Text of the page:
Moving mountains in Jamaica: The top 10 untold stories behind the largest purpose-built port of call in the Caribbean, Historic Falmouth

Falmouth, Jamaica, January 2011

People have been telling me for years I need to write things down, or write a book. As many of you know I’m traveling more than I’m in the office and there is never a big chunk of time where I can focus, so I thought, why not start a blog. Every two weeks I’ll share with you what I’m up to and talk to you about the many projects my company, IDEA Inc., (International Design and Entertainment Associates) are working on or lessons we’ve learned along the way. This first post comes from the heart and may not be politically correct, but will be honest.

Rendering of Historic Falmouth, Jamaica. Credit: IDEA

The port development in Falmouth was the biggest project we and my associates at IDEA have worked on – in terms of the impact it will have to an entire country and their tourism. The destination port took more than five years to create, during which time IDEA’s role evolved. We started in 2004 as the creator and vision planner, then as the designer and architect, and were retained by Royal Caribbean as the owner’s representative based in Jamaica.

Prince Charles visits Falmouth, March 2008. Left to right: Hugh Darley, President, IDEA, Ed Bartlett, Minister of Tourism of Jamaica, Captain Hopeton DeLisser, Port Authority of Jamaica, Camilla Parker Bowles and Prince Charles. Photo credit: Daily Gleaner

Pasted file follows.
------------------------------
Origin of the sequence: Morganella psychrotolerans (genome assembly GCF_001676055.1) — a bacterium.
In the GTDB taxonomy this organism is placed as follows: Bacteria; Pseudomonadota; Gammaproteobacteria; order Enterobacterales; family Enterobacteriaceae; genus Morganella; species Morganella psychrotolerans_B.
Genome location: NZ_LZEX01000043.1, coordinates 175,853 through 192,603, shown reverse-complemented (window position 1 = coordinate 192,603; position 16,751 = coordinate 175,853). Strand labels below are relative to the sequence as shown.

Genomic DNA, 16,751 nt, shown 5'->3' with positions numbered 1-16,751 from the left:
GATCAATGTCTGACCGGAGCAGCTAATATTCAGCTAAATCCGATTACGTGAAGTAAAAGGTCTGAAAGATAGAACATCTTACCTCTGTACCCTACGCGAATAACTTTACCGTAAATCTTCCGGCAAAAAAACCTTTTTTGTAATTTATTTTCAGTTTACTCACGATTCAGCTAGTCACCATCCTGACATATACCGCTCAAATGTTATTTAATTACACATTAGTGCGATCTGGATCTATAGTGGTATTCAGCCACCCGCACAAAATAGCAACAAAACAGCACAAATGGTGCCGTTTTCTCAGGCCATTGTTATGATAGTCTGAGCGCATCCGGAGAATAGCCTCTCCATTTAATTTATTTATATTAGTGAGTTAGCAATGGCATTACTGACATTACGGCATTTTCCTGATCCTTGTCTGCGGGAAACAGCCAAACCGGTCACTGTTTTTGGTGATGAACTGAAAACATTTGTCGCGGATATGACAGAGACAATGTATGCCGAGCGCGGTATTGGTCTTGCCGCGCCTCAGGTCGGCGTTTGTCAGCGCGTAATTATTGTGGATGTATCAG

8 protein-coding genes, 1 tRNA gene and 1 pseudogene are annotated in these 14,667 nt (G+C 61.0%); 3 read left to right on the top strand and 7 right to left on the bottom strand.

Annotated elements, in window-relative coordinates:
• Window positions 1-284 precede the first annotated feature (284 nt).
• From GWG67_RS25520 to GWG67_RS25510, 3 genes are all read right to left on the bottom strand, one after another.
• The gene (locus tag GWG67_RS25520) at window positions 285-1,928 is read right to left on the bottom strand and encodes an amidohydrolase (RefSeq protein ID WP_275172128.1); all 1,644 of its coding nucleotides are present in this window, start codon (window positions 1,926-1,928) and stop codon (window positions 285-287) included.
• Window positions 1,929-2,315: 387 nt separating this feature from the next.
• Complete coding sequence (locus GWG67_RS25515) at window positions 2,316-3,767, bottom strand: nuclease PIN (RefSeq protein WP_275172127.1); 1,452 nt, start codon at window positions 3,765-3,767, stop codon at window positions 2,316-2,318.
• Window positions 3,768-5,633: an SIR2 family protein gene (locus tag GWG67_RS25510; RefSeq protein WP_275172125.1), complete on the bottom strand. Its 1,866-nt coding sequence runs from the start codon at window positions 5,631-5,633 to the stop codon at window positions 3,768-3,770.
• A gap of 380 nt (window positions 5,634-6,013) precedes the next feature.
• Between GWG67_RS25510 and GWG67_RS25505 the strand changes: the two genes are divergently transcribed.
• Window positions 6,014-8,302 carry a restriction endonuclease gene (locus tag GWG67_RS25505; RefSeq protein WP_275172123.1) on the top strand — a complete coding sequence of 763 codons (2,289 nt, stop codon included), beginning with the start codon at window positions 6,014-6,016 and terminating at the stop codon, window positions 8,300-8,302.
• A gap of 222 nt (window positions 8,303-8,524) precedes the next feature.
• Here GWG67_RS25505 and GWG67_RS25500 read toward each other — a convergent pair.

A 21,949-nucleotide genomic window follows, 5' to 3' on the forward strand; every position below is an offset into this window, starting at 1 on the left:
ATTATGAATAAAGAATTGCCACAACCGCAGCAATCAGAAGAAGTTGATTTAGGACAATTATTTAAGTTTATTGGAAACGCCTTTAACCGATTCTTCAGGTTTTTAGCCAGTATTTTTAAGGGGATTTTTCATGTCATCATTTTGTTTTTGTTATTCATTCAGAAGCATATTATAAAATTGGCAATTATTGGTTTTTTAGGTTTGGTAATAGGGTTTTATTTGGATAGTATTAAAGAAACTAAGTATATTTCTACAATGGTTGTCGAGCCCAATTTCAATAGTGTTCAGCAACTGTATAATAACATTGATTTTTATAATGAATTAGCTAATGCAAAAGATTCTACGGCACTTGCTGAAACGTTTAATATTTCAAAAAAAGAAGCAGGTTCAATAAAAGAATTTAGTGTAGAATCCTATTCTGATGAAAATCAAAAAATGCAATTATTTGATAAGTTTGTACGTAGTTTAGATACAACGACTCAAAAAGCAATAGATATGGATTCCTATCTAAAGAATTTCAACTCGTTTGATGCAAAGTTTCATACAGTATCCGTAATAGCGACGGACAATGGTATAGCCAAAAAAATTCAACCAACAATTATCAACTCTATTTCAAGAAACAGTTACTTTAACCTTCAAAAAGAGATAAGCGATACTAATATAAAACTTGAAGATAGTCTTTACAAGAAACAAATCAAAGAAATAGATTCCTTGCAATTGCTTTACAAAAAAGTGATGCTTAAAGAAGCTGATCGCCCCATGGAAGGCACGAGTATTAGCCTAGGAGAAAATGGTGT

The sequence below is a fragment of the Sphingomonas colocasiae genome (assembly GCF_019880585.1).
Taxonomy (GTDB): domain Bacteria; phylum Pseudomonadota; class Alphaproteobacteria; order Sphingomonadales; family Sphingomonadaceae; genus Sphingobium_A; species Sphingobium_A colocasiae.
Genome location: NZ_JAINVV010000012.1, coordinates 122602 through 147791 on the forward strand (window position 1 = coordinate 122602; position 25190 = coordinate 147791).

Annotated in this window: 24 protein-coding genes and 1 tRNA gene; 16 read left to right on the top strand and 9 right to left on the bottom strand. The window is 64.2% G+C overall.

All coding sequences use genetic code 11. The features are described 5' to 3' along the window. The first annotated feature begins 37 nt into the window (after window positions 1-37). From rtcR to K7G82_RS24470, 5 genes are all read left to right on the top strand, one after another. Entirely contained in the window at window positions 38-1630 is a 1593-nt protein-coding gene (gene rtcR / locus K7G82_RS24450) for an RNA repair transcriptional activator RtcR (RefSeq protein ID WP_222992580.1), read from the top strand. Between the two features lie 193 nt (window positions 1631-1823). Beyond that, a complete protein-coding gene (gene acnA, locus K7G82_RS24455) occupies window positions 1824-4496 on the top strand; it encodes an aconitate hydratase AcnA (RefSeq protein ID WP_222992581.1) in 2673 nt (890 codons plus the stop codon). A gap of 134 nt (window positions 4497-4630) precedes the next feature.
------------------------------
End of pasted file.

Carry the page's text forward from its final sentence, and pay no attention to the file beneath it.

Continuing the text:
We are so proud to have been involved at the very inception of this project that will bring to light the deep history and culture of Jamaica that has not been embraced in such a way before. The frustrating thing for us was that the whole story of the project was never told, and unfortunately many of the explanations about what was done and why have been forgotten. Falmouth enabled us to preserve a piece of the country’s history and celebrate the unique and rich culture of Jamaica. The results haven’t been realized yet, but they soon will be.

Top 10 untold stories in the development of Historic Falmouth, Jamaica:

1. Location choice was determined by geography, not politics
Most people think that the choice of Falmouth as the location for the port was a political decision but it was more about the design, depth and maneuverability needed to accommodate large Oasis-class vessels.

The Port Authority of Jamaica asked IDEA to undertake a nation wide search to find a place for a new port where additional berths could be added or created to accommodate large vessels. We scoured the country and the frontrunners became Falmouth, Port Antonio and Lucea.

Jamaica plays a large role in the Western Itinerary for cruise lines. Adding two additional high quality berths or “parking spaces” now allow more lines to call in Jamaica. With existing preferential berthing arrangements and limited berths in Montego Bay and Ocho Rios lines already in the market can limit new lines entering by blocking dates thus limited competition. Falmouth, it turned out offered the most potential for adding the two new berths, it was already a national historic area and the Port Authority of Jamaica made the decision that this would be the best location for the port.